Those who are pregnant or planning to become pregnant share the goal of having a healthy baby. In addition to getting proper prenatal care, there’s one more step prospective parents can take: Avoid drinking alcohol while pregnant or trying to become pregnant.
September is Fetal Alcohol Spectrum Disorders Month and Sept. 9 — the 9th day of the 9th month — is set aside to share the message that Fetal Alcohol Spectrum Disorders are 100% preventable.
It’s important to know that no level of alcohol use and no type of alcohol, including beer, wine, and liquor, is safe for the child. Alcohol use, even before a woman knows she’s pregnant, can lead to birth defects and developmental disabilities. It also can cause a miscarriage, stillbirth, or premature birth.
Alcohol use in the first three months of pregnancy can cause the baby to have abnormal facial features. Growth and central nervous system problems, including low birthweight and behavioral issues, can develop from alcohol use anytime during pregnancy. The baby’s brain is developing throughout pregnancy and can be affected by exposure to alcohol at any time.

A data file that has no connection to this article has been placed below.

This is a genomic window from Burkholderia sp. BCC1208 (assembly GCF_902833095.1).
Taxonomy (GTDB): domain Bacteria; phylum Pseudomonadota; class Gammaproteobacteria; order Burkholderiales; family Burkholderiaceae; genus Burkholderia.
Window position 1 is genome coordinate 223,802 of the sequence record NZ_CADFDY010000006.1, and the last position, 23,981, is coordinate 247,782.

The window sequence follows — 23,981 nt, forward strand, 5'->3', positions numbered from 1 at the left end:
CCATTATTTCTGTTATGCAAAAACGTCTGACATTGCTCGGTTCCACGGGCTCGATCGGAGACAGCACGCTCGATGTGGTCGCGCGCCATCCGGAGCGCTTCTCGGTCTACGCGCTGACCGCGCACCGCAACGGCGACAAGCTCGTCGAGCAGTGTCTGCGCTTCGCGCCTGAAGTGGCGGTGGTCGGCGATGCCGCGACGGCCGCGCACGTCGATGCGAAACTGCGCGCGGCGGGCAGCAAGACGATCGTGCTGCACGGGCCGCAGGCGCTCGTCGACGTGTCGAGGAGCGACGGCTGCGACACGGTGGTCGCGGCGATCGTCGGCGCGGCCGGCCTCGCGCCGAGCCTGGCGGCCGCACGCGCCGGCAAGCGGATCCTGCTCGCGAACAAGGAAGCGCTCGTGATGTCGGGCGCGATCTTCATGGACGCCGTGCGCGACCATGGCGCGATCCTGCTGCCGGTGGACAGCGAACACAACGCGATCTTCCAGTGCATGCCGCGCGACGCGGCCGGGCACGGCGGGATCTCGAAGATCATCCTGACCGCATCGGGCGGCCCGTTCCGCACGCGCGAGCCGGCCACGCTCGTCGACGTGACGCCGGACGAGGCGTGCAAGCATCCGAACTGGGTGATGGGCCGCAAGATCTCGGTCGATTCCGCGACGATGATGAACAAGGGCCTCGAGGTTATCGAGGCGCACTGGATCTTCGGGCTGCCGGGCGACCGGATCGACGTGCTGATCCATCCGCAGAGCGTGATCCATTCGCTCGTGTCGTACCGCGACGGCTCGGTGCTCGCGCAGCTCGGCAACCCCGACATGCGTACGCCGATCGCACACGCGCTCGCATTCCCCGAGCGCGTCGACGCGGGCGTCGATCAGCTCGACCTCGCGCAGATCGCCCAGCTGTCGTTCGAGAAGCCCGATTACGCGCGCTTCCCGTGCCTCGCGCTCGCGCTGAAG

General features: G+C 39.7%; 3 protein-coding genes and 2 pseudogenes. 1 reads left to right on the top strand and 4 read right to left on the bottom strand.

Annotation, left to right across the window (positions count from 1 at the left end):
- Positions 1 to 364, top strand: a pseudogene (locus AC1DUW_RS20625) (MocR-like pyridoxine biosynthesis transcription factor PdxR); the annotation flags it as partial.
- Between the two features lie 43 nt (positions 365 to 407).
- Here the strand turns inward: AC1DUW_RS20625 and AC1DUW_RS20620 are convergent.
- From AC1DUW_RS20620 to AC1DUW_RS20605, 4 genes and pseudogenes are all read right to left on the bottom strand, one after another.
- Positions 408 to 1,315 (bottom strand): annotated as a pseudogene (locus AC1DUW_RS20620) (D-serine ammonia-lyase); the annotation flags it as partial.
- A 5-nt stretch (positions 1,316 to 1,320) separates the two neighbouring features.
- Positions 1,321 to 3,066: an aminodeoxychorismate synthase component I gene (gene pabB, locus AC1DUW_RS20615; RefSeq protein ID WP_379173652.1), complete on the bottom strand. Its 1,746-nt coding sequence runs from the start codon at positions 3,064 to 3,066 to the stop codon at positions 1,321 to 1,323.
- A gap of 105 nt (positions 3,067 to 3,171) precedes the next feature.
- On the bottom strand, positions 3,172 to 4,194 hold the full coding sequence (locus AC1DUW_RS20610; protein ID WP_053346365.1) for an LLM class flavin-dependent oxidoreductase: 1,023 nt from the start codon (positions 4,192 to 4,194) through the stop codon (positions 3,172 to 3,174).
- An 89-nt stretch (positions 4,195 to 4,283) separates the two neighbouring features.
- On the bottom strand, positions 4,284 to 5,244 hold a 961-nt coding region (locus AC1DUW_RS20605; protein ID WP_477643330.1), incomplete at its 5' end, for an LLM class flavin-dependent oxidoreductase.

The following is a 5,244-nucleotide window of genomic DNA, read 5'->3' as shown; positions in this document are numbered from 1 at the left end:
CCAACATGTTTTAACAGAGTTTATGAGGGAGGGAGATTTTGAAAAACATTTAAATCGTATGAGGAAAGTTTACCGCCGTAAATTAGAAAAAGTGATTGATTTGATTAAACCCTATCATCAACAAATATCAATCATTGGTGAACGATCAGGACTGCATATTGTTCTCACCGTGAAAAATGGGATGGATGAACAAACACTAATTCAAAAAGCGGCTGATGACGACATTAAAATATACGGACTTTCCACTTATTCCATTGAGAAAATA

It is never too late to stop alcohol use during pregnancy. Stopping alcohol use will improve your baby’s health and well-being.
Earlier this year, researchers from the Centers for Disease Control and Prevention (CDC) found that about 14% of pregnant people reported drinking alcohol within the past 30 days, and 5% reported binge drinking (four or more drinks in one setting). Those most likely to report alcohol use during the pregnancy were ages 35 to 49 and those who are college educated, employed, or unmarried.
Others can help by not drinking around the pregnant person. Women report that the drinking behavior of their partners, family members, and friends are strong influences on their alcohol consumption, according to the CDC.
For more information on effective CDC Prevention Interventions, please visit cdc.gov/fasd.